A report from the conference trail

Since our last blog, we’ve been busy presenting at numerous conferences across Australia. This includes the Good Health, Good Business Conference in beautiful Tasmania & the National Workplace Health Conference in Sydney. It’s always refreshing to get out of the office & catch up with the latest trends & developments in the wellness world, not to mention catching up with industry colleagues & clients over a glass of (antioxidant rich!) red wine.

At both these conferences, the same themes kept coming through. Below is our top 5 takeaways:

#1. The cost of ignoring psychological risks in the workplace is now too great

If recent media alone is anything to go by, the tipping point has been reached. With Australian businesses losing $14.81 billion each year to psychological health issues, organisations must take proactive steps towards addressing psychological risk & meeting legislative requirements. The benefits of promoting a psychologically safe & healthy workplace are globally recognised. Recent research from PricewaterhouseCoopers suggests an average $2.30 return for every $1 invested in creating a mentally healthy workplace.1

#2. Organisations are grappling with the ramifications of an ageing workforce

According to a recent study, fifty-six percent of Australian employers believe an ageing workforce will have a large or very large impact on their organisation.2 Furthermore, health & wellbeing is the biggest factor in an employees decision about ‘when’ & ‘if’ to retire.3 Despite these statistics, & the plethora of research, analysis & commentary on this business critical issue in recent years, Australian organisations have been slow to respond.

#3. Sitting down is bad for business

Both of the above conferences included presentations by leading experts regarding the detrimental effects of prolonged sitting for both employees & the workplace. Prolonged sitting has been recognised as a major risk factor for heart disease, Type 2 diabetes & musculoskeletal problems, irrespective of time spent in moderate exercise.4 & if you’ve been nagging your partner to get off the couch it’s a good thing. Recent Australian research suggests that every hour of television viewed by a person over the age of 25 reduces their life expectancy by 22 minutes. So spending 6 hours a day watching TV over the years could knock 5 years off your lifespan. I’m normally one of the only ones standing at the back of the room at such conferences. However as these sessions unfolded with some of these startling statistics, I was shortly joined by many other delegates!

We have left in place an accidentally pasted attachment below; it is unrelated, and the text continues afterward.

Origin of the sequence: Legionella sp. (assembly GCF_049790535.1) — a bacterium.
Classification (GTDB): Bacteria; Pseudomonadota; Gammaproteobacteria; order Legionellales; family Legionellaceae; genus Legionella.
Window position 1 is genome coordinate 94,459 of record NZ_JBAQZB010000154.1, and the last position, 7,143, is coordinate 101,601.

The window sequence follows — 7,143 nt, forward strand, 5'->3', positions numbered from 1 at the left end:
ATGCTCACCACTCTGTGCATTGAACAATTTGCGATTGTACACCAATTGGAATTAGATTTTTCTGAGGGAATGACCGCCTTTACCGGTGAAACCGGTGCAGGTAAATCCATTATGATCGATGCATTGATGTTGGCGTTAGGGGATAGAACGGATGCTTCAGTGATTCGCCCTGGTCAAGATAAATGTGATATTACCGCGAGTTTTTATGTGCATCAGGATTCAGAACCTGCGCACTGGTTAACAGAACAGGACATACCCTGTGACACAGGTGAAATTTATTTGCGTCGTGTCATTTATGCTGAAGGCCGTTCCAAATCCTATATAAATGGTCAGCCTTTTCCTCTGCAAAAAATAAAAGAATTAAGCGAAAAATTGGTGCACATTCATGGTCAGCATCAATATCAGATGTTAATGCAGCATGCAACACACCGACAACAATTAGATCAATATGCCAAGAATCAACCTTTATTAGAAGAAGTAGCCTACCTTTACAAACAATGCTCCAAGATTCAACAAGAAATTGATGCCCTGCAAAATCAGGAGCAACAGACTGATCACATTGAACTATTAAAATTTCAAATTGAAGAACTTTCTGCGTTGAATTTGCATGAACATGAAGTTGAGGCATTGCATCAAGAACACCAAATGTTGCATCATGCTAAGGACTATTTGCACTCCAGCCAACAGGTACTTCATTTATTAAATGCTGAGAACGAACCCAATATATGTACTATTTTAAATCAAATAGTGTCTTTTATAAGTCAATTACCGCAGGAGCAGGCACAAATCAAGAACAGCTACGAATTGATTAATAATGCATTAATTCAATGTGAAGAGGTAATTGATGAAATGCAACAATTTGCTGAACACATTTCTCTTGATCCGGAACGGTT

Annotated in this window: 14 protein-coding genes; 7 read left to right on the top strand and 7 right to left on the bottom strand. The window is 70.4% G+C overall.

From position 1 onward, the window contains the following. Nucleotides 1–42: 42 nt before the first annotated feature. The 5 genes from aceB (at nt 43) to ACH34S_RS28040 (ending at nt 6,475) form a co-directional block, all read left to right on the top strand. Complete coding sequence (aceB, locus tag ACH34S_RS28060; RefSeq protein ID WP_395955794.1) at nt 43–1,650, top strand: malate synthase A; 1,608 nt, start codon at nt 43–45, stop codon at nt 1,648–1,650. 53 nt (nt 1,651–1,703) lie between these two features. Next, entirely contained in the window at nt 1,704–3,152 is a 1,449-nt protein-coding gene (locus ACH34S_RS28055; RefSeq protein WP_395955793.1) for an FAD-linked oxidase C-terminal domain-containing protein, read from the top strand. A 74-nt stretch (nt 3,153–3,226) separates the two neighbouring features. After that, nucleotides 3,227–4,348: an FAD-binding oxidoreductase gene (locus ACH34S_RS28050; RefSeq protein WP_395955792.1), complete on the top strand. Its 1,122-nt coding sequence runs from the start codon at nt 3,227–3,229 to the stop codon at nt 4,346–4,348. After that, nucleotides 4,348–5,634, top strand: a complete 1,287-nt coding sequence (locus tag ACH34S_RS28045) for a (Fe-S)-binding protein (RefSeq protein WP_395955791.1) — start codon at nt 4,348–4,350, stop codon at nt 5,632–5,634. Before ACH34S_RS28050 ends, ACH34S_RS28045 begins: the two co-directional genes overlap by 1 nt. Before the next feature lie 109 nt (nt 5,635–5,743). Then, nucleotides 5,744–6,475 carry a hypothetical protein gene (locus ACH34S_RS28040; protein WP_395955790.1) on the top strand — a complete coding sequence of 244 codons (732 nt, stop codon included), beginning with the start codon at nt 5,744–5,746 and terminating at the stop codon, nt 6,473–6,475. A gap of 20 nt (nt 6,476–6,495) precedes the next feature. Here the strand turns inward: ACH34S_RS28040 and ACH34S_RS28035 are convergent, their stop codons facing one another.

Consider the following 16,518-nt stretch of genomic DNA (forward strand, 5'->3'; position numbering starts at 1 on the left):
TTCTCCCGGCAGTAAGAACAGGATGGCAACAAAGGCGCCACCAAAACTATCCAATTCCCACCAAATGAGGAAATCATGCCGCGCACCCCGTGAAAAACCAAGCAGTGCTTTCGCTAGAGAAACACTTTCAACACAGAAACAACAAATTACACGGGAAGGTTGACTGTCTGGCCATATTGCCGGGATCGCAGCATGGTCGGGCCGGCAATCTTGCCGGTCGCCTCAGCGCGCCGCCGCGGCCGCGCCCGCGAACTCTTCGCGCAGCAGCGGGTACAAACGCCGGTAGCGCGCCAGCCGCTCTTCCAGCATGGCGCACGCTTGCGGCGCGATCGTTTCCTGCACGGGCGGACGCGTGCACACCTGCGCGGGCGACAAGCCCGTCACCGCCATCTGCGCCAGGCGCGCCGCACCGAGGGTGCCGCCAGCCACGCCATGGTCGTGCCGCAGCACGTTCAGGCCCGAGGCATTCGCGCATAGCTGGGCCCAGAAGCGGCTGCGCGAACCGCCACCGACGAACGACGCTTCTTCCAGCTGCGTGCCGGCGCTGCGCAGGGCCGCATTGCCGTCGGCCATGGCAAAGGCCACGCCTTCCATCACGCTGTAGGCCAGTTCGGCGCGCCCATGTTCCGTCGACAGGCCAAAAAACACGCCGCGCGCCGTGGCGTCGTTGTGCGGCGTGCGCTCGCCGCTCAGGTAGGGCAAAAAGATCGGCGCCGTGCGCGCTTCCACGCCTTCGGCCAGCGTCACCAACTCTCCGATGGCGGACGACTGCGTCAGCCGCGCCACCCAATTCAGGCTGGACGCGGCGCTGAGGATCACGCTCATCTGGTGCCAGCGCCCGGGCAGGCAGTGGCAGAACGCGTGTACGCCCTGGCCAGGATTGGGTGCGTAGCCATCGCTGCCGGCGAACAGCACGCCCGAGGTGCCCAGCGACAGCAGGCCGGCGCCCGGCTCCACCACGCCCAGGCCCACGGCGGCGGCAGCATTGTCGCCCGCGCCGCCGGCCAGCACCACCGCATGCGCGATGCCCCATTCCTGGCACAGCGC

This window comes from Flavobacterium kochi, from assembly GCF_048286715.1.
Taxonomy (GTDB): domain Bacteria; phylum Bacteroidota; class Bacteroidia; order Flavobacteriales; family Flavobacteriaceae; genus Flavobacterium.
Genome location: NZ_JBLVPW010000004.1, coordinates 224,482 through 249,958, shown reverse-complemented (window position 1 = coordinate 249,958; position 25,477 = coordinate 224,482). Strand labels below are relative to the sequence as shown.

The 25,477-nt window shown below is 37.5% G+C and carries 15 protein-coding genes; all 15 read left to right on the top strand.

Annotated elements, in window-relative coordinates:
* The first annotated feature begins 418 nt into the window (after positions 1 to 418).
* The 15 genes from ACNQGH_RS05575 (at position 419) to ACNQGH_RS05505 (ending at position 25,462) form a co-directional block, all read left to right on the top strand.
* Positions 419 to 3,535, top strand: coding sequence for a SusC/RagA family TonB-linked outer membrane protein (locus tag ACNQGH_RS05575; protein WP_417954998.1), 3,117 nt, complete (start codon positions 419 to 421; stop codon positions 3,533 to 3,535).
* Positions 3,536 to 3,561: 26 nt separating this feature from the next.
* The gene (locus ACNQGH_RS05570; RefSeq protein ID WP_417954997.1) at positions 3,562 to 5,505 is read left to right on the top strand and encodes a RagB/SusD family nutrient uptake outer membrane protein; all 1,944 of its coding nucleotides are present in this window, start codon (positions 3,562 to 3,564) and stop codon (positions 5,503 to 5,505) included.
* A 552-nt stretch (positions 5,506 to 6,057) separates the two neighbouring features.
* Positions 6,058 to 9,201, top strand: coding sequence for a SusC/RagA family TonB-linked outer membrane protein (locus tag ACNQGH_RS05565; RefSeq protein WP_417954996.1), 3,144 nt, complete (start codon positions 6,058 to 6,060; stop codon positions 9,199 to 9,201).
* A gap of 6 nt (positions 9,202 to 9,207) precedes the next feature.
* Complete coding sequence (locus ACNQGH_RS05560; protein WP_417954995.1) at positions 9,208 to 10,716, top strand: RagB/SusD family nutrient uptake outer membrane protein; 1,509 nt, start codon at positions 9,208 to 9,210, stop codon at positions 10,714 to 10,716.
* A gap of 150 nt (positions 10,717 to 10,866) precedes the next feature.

#4. Senior management support continues to be the ‘make or break’

Support by senior management is more important to the success of a workplace wellness strategy than the content itself. At both conferences we presented our Awakening the Wellness Warrior: how to capture senior management support to drive your wellness efforts’ session. This session provides practical & innovative strategies for securing & leveraging management support. We received tremendous feedback regarding the session. As summed up by one delegate Useful information that I can take back & use in my business’. 

#5. Integrated digital health & wellness platforms are critical to demonstrating ROI

If you’re anything like myself you probably find it both challenging & daunting to try & keep up with the latest health gadget & emerging technologies. A recent report by Buck Consultants, Emerging Technology in Health Engagement , suggests this is unlikely to change anytime soon.5  As a wellness professional, one of the most frustrating aspects is trying to demonstrate the business case & subsequent impact of investing in employee wellness. This isn’t helped by the lack of integrated technological health, safety & human resources systems in most organisations. Traditionally these operate very much in silo or are very basic in nature. Extracting any form of meaningful data can be like pulling teeth! From a continuum of care & duty of care perspective, we need proactive systems into the future that can support employee wellbeing through the entire employment life cycle. Whilst we still have a long way to go, it’s encouraging to see this being recognised in new technology hitting the market.

References:

1. Pricewaterhouse Coopers (2014) Creating a Mentally Healthy Workplace: return on investment analysis, available: http://www.headsup.org.au/docs/default-source/resources/bl1269-brochure—pwc-roi-analysis.pdf?sfvrsn=4

2. Chandler MacLeod (2014), Coming of Age: the impacts of an ageing workforce on Australian business available: http://www.lonerganresearch.com.au/news/in-the-news/business/australias-ageing-workforce

3. SageCo 2010 Mature Workers Survey, available http://www.sageco.com.au/

4. VicHealth (2012) ‘Reduced Prolonged Sitting in the Workplace’, available www.vichealth.vic.gov.au

5. World at Work & Buck Consultants (2013) Emerging Technology in Health Engagement, Available:http://www.worldatwork.org/waw/adimLink?id=71428